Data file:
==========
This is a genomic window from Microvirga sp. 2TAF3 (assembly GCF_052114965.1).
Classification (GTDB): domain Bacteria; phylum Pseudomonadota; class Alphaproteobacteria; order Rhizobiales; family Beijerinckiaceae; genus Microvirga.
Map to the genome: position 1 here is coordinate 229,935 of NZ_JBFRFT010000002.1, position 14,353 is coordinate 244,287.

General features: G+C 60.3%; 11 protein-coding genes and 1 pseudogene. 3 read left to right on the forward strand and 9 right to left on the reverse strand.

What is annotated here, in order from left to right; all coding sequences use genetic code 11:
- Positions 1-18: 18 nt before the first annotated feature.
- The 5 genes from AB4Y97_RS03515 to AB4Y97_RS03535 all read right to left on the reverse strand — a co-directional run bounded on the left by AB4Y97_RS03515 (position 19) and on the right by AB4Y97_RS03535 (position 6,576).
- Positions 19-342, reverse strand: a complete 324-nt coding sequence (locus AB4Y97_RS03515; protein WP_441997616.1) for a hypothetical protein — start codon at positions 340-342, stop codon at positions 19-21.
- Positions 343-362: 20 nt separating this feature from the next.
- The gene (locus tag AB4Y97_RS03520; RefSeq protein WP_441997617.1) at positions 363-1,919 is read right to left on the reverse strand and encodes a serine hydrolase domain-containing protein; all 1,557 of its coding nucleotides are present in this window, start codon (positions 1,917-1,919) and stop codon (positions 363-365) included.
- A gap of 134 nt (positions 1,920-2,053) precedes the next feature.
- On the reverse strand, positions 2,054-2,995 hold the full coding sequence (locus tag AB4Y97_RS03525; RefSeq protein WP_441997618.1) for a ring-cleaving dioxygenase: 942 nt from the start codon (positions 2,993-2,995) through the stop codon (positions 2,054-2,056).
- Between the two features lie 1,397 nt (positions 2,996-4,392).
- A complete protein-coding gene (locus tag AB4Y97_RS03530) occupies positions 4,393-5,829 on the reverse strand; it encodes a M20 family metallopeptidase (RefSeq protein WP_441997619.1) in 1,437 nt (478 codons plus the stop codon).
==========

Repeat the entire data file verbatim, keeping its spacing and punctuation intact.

This is a genomic window from Microvirga sp. 2TAF3 (assembly GCF_052114965.1).
Classification (GTDB): domain Bacteria; phylum Pseudomonadota; class Alphaproteobacteria; order Rhizobiales; family Beijerinckiaceae; genus Microvirga.
Map to the genome: position 1 here is coordinate 229,935 of NZ_JBFRFT010000002.1, position 14,353 is coordinate 244,287.

General features: G+C 60.3%; 11 protein-coding genes and 1 pseudogene. 3 read left to right on the forward strand and 9 right to left on the reverse strand.

What is annotated here, in order from left to right; all coding sequences use genetic code 11:
- Positions 1-18: 18 nt before the first annotated feature.
- The 5 genes from AB4Y97_RS03515 to AB4Y97_RS03535 all read right to left on the reverse strand — a co-directional run bounded on the left by AB4Y97_RS03515 (position 19) and on the right by AB4Y97_RS03535 (position 6,576).
- Positions 19-342, reverse strand: a complete 324-nt coding sequence (locus AB4Y97_RS03515; protein WP_441997616.1) for a hypothetical protein — start codon at positions 340-342, stop codon at positions 19-21.
- Positions 343-362: 20 nt separating this feature from the next.
- The gene (locus tag AB4Y97_RS03520; RefSeq protein WP_441997617.1) at positions 363-1,919 is read right to left on the reverse strand and encodes a serine hydrolase domain-containing protein; all 1,557 of its coding nucleotides are present in this window, start codon (positions 1,917-1,919) and stop codon (positions 363-365) included.
- A gap of 134 nt (positions 1,920-2,053) precedes the next feature.
- On the reverse strand, positions 2,054-2,995 hold the full coding sequence (locus tag AB4Y97_RS03525; RefSeq protein WP_441997618.1) for a ring-cleaving dioxygenase: 942 nt from the start codon (positions 2,993-2,995) through the stop codon (positions 2,054-2,056).
- Between the two features lie 1,397 nt (positions 2,996-4,392).
- A complete protein-coding gene (locus tag AB4Y97_RS03530) occupies positions 4,393-5,829 on the reverse strand; it encodes a M20 family metallopeptidase (RefSeq protein WP_441997619.1) in 1,437 nt (478 codons plus the stop codon).